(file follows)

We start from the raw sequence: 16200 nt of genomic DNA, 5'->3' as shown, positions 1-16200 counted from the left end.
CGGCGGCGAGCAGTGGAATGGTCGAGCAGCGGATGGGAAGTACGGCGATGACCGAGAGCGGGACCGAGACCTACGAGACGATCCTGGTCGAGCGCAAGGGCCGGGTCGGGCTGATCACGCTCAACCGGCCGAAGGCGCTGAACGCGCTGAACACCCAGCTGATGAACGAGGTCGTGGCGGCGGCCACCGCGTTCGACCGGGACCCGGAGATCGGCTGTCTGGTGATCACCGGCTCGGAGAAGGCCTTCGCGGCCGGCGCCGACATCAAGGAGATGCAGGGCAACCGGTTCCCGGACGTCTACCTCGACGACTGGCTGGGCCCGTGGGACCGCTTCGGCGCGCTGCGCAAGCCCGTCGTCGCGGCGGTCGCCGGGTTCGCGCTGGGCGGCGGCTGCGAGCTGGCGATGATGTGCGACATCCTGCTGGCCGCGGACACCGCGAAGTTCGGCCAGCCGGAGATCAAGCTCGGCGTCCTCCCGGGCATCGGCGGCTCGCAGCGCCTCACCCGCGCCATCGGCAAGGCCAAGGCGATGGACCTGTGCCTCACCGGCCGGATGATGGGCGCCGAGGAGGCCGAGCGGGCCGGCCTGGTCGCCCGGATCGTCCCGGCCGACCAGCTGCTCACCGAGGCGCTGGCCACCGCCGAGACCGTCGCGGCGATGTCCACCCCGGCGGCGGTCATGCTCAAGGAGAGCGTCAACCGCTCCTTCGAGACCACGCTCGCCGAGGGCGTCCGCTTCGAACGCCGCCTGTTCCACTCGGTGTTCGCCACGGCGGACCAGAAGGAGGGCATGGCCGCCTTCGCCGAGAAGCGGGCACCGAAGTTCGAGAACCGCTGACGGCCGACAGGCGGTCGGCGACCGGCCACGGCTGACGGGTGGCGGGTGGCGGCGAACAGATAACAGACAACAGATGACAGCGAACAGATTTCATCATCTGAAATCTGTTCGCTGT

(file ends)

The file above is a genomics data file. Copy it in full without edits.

We start from the raw sequence: 16200 nt of genomic DNA, 5'->3' as shown, positions 1-16200 counted from the left end.
CGGCGGCGAGCAGTGGAATGGTCGAGCAGCGGATGGGAAGTACGGCGATGACCGAGAGCGGGACCGAGACCTACGAGACGATCCTGGTCGAGCGCAAGGGCCGGGTCGGGCTGATCACGCTCAACCGGCCGAAGGCGCTGAACGCGCTGAACACCCAGCTGATGAACGAGGTCGTGGCGGCGGCCACCGCGTTCGACCGGGACCCGGAGATCGGCTGTCTGGTGATCACCGGCTCGGAGAAGGCCTTCGCGGCCGGCGCCGACATCAAGGAGATGCAGGGCAACCGGTTCCCGGACGTCTACCTCGACGACTGGCTGGGCCCGTGGGACCGCTTCGGCGCGCTGCGCAAGCCCGTCGTCGCGGCGGTCGCCGGGTTCGCGCTGGGCGGCGGCTGCGAGCTGGCGATGATGTGCGACATCCTGCTGGCCGCGGACACCGCGAAGTTCGGCCAGCCGGAGATCAAGCTCGGCGTCCTCCCGGGCATCGGCGGCTCGCAGCGCCTCACCCGCGCCATCGGCAAGGCCAAGGCGATGGACCTGTGCCTCACCGGCCGGATGATGGGCGCCGAGGAGGCCGAGCGGGCCGGCCTGGTCGCCCGGATCGTCCCGGCCGACCAGCTGCTCACCGAGGCGCTGGCCACCGCCGAGACCGTCGCGGCGATGTCCACCCCGGCGGCGGTCATGCTCAAGGAGAGCGTCAACCGCTCCTTCGAGACCACGCTCGCCGAGGGCGTCCGCTTCGAACGCCGCCTGTTCCACTCGGTGTTCGCCACGGCGGACCAGAAGGAGGGCATGGCCGCCTTCGCCGAGAAGCGGGCACCGAAGTTCGAGAACCGCTGACGGCCGACAGGCGGTCGGCGACCGGCCACGGCTGACGGGTGGCGGGTGGCGGCGAACAGATAACAGACAACAGATGACAGCGAACAGATTTCATCATCTGAAATCTGTTCGCTGT